2015 Arcadia Event 6 - programme notes
4.00 pm Sunday 4th October at St Giles Downton-on-the-Rock SY8 2HU
Samuel Barber Summer Music
“I myself wrote always as I wished, and without a tremendous desire to find the latest thing possible…I wrote as I wanted to for myself.” Barber spoke these words towards the end of his life and they echo in his musical legacy. A great expansion of musical styles was burgeoning in the early 20th century and although Barber experimented with almost every one of these styles, the works we now know and love are mostly lyrical and neo-romantic. They bear his unique musical signature and his emotions – he always wrote what he ‘felt’. He knew he was a composer from early childhood but also went on to be trained as a singer, pianist and conductor at the Curtis Institute in his native Philadelphia. He has become one of the most loved American composers, uninterested in current fashion but not old-fashioned.
Summer Music was commissioned in 1953 by the Chamber Music Society of Detroit, to be performed by members of the Detroit Symphony Orchestra for their 10th anniversary season. The premiere which was to take place in 1954 didn’t actually materialise until 20th March, 1956 at the Detroit Institute of Arts.
The birth of Summer Music had many unusual circumstances. The commission was the first ever to be financed by public subscription – the audience paid what they could and the Society guaranteed $2,000. It was performed twice at the premiere. Unlike other woodwind works at the time which tended to have 3 or 4 movements, it was written in one continuous movement. The piece was originally meant to be for 3 wind, 3 strings and piano. The unusual line-up attracted Barber to accept the commission but he changed his mind several times, no doubt influenced by hearing the New York Woodwind Quintet, who then took part in his compositional process, enough to inspire the quintet line-up. After an early read-through, the flautist said “We were completely gassed! What a wonderful new quintet conception…the piece is very hard, but so far it sounds just beautiful to us.” Hearing them perform music by Jean Francaix seems to have leaked a French flavour into his quintet, and closely studying their horn player’s written exercises for the group influenced his choice of material. He also borrowed themes from one of his own earlier works - Horizon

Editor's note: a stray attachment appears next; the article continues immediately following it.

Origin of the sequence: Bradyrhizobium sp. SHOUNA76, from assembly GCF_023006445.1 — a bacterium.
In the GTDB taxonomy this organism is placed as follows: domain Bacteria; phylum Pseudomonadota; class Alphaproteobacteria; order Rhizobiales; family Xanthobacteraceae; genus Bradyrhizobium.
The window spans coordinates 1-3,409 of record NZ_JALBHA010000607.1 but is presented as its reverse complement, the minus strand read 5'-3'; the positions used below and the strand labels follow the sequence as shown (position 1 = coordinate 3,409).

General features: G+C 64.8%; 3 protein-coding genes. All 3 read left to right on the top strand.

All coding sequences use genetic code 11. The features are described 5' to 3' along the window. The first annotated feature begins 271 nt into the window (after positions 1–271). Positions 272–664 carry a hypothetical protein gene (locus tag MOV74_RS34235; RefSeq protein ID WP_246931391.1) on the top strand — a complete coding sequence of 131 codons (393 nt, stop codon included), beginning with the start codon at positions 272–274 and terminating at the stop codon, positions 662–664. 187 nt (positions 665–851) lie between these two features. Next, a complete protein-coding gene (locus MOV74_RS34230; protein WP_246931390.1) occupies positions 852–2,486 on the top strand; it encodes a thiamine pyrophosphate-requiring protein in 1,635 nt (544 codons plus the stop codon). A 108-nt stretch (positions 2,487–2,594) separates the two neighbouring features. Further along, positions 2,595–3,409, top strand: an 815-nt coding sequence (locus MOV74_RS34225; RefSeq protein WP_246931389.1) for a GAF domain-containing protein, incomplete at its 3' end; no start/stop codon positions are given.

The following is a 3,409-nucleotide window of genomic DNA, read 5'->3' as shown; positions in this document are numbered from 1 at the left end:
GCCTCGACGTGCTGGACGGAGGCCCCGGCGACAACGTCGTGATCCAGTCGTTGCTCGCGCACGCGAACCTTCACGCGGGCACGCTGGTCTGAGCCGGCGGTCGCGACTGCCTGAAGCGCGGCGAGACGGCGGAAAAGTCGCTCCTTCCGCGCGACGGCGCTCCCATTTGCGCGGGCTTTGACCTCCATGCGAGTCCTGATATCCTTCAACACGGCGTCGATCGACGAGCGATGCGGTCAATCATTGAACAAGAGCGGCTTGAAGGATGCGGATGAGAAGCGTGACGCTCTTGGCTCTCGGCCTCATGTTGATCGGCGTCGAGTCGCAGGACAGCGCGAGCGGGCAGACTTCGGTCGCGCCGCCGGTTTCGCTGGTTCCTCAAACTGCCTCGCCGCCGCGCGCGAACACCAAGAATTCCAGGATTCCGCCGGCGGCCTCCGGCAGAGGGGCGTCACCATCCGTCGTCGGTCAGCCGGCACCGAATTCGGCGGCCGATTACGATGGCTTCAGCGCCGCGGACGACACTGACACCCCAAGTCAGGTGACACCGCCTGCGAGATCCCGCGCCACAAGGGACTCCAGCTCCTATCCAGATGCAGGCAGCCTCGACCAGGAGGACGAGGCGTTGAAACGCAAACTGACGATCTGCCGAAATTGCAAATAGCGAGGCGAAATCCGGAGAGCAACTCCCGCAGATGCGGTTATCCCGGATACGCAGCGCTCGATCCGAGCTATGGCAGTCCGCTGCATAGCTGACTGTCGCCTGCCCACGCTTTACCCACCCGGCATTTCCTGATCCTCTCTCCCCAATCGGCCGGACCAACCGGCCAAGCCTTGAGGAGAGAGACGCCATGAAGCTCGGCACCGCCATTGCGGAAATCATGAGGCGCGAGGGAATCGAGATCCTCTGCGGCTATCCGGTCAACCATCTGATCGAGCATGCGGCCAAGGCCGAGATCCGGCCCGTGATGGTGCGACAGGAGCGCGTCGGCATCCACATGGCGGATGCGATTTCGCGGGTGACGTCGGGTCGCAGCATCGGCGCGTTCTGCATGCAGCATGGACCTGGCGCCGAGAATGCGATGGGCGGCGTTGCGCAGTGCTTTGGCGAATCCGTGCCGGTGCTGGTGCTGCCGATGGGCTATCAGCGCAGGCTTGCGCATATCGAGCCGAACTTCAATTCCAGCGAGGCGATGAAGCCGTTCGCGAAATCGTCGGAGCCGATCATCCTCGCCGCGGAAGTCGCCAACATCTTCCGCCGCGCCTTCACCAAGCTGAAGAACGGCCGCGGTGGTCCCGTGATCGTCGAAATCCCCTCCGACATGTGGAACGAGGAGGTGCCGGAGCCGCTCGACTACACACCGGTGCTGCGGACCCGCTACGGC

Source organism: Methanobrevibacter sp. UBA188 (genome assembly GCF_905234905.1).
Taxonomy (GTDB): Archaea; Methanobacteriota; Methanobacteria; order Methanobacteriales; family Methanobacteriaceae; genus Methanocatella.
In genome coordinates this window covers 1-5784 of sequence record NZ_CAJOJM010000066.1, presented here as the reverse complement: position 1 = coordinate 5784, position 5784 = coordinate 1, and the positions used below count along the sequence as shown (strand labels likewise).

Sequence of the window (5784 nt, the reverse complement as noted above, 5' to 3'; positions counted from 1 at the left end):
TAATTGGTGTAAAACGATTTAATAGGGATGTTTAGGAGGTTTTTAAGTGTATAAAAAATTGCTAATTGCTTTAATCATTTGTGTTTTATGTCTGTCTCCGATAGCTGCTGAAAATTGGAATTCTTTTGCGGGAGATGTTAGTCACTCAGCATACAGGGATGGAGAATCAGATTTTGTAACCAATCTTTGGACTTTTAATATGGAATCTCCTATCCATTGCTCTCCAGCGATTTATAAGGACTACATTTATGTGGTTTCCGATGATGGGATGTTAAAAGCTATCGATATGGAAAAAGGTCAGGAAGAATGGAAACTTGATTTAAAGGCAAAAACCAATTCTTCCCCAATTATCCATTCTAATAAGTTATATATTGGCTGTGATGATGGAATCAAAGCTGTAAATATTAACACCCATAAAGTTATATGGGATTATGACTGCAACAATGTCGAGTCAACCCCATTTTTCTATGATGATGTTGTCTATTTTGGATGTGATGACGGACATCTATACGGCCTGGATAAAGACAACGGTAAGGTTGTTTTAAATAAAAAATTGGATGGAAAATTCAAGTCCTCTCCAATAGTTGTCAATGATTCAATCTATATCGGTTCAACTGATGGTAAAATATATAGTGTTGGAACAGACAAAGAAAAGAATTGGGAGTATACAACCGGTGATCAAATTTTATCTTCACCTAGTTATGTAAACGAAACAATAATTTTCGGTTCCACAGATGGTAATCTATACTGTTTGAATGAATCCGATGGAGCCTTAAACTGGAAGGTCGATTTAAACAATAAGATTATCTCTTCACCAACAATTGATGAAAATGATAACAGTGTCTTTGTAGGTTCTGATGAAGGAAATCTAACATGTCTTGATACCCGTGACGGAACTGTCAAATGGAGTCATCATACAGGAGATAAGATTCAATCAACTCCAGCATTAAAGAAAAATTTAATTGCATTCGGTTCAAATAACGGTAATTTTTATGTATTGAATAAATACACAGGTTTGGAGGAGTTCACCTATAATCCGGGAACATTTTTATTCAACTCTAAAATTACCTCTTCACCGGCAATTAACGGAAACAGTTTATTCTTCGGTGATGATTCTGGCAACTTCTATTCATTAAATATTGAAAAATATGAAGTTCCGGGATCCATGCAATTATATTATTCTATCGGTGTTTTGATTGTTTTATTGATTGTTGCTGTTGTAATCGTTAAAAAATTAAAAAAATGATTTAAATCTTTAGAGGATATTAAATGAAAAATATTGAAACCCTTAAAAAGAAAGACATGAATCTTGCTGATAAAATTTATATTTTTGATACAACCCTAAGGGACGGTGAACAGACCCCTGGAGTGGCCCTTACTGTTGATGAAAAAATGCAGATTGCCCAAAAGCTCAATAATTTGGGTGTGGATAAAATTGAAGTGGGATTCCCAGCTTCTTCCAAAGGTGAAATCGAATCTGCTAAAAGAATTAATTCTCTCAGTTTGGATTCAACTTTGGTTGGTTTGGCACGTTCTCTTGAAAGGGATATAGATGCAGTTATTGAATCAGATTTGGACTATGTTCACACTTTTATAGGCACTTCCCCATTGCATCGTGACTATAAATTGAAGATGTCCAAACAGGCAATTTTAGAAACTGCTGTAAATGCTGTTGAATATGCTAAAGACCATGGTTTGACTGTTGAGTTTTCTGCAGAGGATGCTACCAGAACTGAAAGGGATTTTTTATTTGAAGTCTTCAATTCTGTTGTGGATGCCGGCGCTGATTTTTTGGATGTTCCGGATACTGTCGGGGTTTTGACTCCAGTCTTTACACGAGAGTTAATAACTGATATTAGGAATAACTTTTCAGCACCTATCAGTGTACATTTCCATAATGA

Barber was still consulting with the New York group until the final edition of Summer Music emerged in 1957. In rehearsals he was changing notations, making cuts and was very particular about adding faster tempo markings to several passages. (Even in 1961 he warned a Welsh clarinet student – “Do not play it too slowly.”) The first recording was made by the New York Woodwind Quintet in 1959.